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Friday 2 December 2016

'Injury pile-up is down to tactics'

Top physio says Gunners' wounded list down to approach

Arsenal manager Arsene Wenger has to contend with a growing injury list which is threatening to derail his club’s Premier League title bid
Arsenal manager Arsene Wenger has to contend with a growing injury list which is threatening to derail his club’s Premier League title bid
Arsenal star Alexis Sanchez leaves the action at Carrow Road on Sunday with a hamstring injury

Arsenal's constant battle with injuries could be down to something as fundamental as their tactical approach to matches, one leading physiotherapist has claimed.

The Gunners are currently without 10 first-team players after a trio of stars were injured during Sunday's 1-1 draw at Norwich.

Key man Alexis Sanchez was forced off with a hamstring problem while manager Arsene Wenger confirmed Santi Cazorla finished the game "playing on one leg" after suffering a blow to his knee.

It is understood the pair are now doubtful for Saturday's visit of Sunderland as well as the crucial Champions League clash with Olympiacos in Greece four days later.

The duo, along with defender Laurent Koscielny, who also had to be substituted at Carrow Road due to a hip problem, will be assessed over the next 48 hours to discover the full extent of their injuries - with the France defender believed to have the best chance of being fit for the weekend. Sanchez has been playing almost constantly for club and country over the last year and Wenger was left to defend his decision to select the Chile international at Norwich after revealing he had felt his hamstring after starring in the 3-0 win over Dinamo Zagreb last week.

Sunday's injuries add to the seemingly ever-increasing number of casualties at the Emirates Stadium and chartered physiotherapist Sammy Margo believes it could be Arsenal's tactics that are leading to so many players being absent.

"Tactically, there are certain teams that play in a very specific way," she said.

"It could be that tactically things are just leading to injuries, you can't blame it on refereeing. It is normally down to training and the tactical approach to the game.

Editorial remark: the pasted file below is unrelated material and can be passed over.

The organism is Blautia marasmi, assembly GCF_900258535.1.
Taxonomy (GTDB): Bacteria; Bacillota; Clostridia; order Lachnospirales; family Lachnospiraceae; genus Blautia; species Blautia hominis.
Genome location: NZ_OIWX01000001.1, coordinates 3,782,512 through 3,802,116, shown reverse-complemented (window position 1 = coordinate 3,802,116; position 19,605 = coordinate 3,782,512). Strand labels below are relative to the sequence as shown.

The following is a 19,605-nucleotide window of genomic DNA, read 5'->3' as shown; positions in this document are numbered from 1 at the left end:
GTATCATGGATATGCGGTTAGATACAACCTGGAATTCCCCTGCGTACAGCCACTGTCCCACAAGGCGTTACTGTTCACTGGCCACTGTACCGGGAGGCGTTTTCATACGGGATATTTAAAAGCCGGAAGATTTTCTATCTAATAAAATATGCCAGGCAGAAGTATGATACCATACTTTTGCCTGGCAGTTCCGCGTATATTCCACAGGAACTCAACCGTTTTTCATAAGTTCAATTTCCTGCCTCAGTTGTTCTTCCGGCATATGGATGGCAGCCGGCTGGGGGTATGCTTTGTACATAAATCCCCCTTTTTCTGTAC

"It may be that they are encouraged to behave in a certain way in certain situations that makes them more prone to injuries during the game.

"It is such a bizarre situation for that to arise and quite often it is because of something the team are doing that is inherently leading to injuries.

"Quite often if we see collective issues at one specific club, we have to look at a bunch of things specifically related with that club."

Margo, who became the first female physio at an English league club during a stint at Barnet, reckons the issues at Arsenal are also systematic of a league where rest and recuperation are almost impossible.

"Injuries do happen in a game but quite often they brew in training, when players are pushing the boundaries," she said.

"At this time of year we are always saying British football needs a break because they have been going strong.

"Players have to play at their maximum and go all-out. Particularly in Sanchez's position, the career is quite limited to be at the top so they are pushing their bodies to the boundaries.

"But there are a lot more games and some of these guys are being pushed to the limit and high expectations are being made of them.

"When Wenger first came along he introduced a different way of eating, nutrition and thinking into the club when he first arrived. His whole approach and management - it was working really well.

"But something isn't quite right at the moment, it is very difficult to pinpoint specifically what it is - somehow they need a rest. Football needs a break."

Meanwhile defender Hector Bellerin, who only recently returned from his own short spell on the sidelines, has backed the club to deal with the current injury blows.

"I have said it before, there is great depth in the team," he said. "Obviously every single player on the bench can do the same job as every single player in the starting XI. We don't need to worry."

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